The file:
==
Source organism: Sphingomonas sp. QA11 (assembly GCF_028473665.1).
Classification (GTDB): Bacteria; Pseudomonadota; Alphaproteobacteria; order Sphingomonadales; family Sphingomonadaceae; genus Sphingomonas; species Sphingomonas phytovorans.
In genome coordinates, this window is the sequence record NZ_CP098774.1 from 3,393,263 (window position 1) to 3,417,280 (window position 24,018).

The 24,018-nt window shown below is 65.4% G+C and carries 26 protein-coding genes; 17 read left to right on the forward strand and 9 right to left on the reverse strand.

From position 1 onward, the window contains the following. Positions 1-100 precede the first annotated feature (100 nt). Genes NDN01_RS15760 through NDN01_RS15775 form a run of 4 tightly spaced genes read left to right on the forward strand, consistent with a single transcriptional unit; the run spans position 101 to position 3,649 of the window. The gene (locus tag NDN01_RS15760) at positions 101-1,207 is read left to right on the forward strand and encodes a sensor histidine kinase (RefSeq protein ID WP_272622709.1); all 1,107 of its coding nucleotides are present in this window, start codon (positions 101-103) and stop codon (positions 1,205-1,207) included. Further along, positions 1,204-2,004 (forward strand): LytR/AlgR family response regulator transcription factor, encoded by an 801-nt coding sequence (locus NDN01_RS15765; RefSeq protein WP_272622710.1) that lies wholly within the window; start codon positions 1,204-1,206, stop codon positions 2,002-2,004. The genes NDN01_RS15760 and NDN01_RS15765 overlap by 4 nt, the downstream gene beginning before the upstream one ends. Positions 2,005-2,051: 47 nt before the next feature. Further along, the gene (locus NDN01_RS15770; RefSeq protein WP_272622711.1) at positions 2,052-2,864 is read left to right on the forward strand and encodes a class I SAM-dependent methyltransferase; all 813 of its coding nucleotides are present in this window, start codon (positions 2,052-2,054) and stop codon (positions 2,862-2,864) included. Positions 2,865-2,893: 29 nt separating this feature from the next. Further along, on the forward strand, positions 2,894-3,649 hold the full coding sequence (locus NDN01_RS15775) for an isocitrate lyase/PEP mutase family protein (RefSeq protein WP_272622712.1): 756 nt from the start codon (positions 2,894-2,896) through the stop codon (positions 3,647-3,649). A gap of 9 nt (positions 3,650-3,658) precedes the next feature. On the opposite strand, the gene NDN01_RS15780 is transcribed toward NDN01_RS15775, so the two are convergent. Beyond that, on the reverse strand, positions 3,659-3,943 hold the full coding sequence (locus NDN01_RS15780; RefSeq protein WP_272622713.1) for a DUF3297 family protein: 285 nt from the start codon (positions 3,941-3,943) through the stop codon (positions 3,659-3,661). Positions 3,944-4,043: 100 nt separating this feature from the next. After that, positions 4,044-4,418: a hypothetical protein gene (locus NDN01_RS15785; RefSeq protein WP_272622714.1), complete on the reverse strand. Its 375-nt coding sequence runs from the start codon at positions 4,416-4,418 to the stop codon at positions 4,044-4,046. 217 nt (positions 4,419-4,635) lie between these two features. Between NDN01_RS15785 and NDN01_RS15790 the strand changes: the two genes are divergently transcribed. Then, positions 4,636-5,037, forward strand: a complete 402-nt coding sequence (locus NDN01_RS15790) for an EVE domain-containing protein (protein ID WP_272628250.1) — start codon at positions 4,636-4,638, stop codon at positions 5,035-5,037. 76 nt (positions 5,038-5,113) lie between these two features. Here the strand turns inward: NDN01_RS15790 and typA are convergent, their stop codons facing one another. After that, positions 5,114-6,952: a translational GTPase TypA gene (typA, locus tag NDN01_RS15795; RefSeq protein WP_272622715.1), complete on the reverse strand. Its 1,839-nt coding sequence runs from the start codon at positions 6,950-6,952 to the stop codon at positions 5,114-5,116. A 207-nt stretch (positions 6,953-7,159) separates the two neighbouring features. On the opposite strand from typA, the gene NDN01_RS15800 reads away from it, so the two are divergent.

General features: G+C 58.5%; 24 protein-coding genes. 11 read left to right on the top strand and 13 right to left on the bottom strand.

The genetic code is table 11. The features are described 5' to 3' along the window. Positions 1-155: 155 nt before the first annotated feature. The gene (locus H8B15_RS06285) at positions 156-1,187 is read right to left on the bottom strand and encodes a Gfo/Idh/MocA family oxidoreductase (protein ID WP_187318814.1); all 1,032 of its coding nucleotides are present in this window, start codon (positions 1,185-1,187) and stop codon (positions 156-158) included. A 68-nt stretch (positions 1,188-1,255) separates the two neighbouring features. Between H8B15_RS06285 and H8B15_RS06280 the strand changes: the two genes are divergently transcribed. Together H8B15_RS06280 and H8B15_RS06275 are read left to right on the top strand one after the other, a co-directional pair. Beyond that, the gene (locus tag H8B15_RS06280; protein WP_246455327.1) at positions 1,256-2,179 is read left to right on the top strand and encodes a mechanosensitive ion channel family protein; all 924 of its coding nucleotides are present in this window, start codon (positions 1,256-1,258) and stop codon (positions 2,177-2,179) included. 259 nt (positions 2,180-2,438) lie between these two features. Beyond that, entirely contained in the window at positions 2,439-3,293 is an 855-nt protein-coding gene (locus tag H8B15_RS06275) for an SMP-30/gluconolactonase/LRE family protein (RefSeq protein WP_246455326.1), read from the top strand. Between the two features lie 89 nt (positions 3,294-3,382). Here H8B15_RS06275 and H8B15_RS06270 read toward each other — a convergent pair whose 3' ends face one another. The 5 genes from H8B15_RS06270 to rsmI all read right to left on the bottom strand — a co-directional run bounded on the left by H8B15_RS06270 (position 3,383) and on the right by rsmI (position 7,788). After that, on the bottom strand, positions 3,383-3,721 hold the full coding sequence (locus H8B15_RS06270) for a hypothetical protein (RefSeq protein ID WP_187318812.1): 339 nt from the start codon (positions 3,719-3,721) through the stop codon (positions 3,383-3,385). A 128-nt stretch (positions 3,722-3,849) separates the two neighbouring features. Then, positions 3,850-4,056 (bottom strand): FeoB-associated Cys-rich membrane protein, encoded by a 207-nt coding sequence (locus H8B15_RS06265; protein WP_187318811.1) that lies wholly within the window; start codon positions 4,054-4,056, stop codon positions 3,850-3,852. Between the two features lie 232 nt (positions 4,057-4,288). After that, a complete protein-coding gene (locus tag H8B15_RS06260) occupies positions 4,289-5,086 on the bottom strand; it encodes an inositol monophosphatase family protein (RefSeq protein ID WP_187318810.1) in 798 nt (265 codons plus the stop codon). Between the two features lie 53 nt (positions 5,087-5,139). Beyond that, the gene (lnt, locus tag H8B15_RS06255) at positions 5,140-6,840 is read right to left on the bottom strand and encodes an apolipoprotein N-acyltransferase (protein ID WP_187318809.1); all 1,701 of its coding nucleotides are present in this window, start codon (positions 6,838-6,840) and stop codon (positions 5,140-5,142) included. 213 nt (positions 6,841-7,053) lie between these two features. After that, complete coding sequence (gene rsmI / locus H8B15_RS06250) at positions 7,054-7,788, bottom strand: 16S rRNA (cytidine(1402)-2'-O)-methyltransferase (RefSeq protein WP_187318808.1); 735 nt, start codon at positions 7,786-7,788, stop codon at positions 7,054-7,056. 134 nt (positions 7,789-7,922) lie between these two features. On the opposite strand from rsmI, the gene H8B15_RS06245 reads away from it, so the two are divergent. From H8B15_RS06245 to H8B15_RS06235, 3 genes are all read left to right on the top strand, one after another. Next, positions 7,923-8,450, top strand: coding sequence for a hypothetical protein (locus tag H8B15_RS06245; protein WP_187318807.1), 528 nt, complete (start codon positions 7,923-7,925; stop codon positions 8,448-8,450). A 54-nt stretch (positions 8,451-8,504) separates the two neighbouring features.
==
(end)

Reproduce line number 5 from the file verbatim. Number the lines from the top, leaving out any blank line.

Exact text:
From position 1 onward, the window contains the following. Positions 1-100 precede the first annotated feature (100 nt). Genes NDN01_RS15760 through NDN01_RS15775 form a run of 4 tightly spaced genes read left to right on the forward strand, consistent with a single transcriptional unit; the run spans position 101 to position 3,649 of the window. The gene (locus tag NDN01_RS15760) at positions 101-1,207 is read left to right on the forward strand and encodes a sensor histidine kinase (RefSeq protein ID WP_272622709.1); all 1,107 of its coding nucleotides are present in this window, start codon (positions 101-103) and stop codon (positions 1,205-1,207) included. Further along, positions 1,204-2,004 (forward strand): LytR/AlgR family response regulator transcription factor, encoded by an 801-nt coding sequence (locus NDN01_RS15765; RefSeq protein WP_272622710.1) that lies wholly within the window; start codon positions 1,204-1,206, stop codon positions 2,002-2,004. The genes NDN01_RS15760 and NDN01_RS15765 overlap by 4 nt, the downstream gene beginning before the upstream one ends. Positions 2,005-2,051: 47 nt before the next feature. Further along, the gene (locus NDN01_RS15770; RefSeq protein WP_272622711.1) at positions 2,052-2,864 is read left to right on the forward strand and encodes a class I SAM-dependent methyltransferase; all 813 of its coding nucleotides are present in this window, start codon (positions 2,052-2,054) and stop codon (positions 2,862-2,864) included. Positions 2,865-2,893: 29 nt separating this feature from the next. Further along, on the forward strand, positions 2,894-3,649 hold the full coding sequence (locus NDN01_RS15775) for an isocitrate lyase/PEP mutase family protein (RefSeq protein WP_272622712.1): 756 nt from the start codon (positions 2,894-2,896) through the stop codon (positions 3,647-3,649). A gap of 9 nt (positions 3,650-3,658) precedes the next feature. On the opposite strand, the gene NDN01_RS15780 is transcribed toward NDN01_RS15775, so the two are convergent. Beyond that, on the reverse strand, positions 3,659-3,943 hold the full coding sequence (locus NDN01_RS15780; RefSeq protein WP_272622713.1) for a DUF3297 family protein: 285 nt from the start codon (positions 3,941-3,943) through the stop codon (positions 3,659-3,661). Positions 3,944-4,043: 100 nt separating this feature from the next. After that, positions 4,044-4,418: a hypothetical protein gene (locus NDN01_RS15785; RefSeq protein WP_272622714.1), complete on the reverse strand. Its 375-nt coding sequence runs from the start codon at positions 4,416-4,418 to the stop codon at positions 4,044-4,046. 217 nt (positions 4,419-4,635) lie between these two features. Between NDN01_RS15785 and NDN01_RS15790 the strand changes: the two genes are divergently transcribed. Then, positions 4,636-5,037, forward strand: a complete 402-nt coding sequence (locus NDN01_RS15790) for an EVE domain-containing protein (protein ID WP_272628250.1) — start codon at positions 4,636-4,638, stop codon at positions 5,035-5,037. 76 nt (positions 5,038-5,113) lie between these two features. Here the strand turns inward: NDN01_RS15790 and typA are convergent, their stop codons facing one another. After that, positions 5,114-6,952: a translational GTPase TypA gene (typA, locus tag NDN01_RS15795; RefSeq protein WP_272622715.1), complete on the reverse strand. Its 1,839-nt coding sequence runs from the start codon at positions 6,950-6,952 to the stop codon at positions 5,114-5,116. A 207-nt stretch (positions 6,953-7,159) separates the two neighbouring features. On the opposite strand from typA, the gene NDN01_RS15800 reads away from it, so the two are divergent.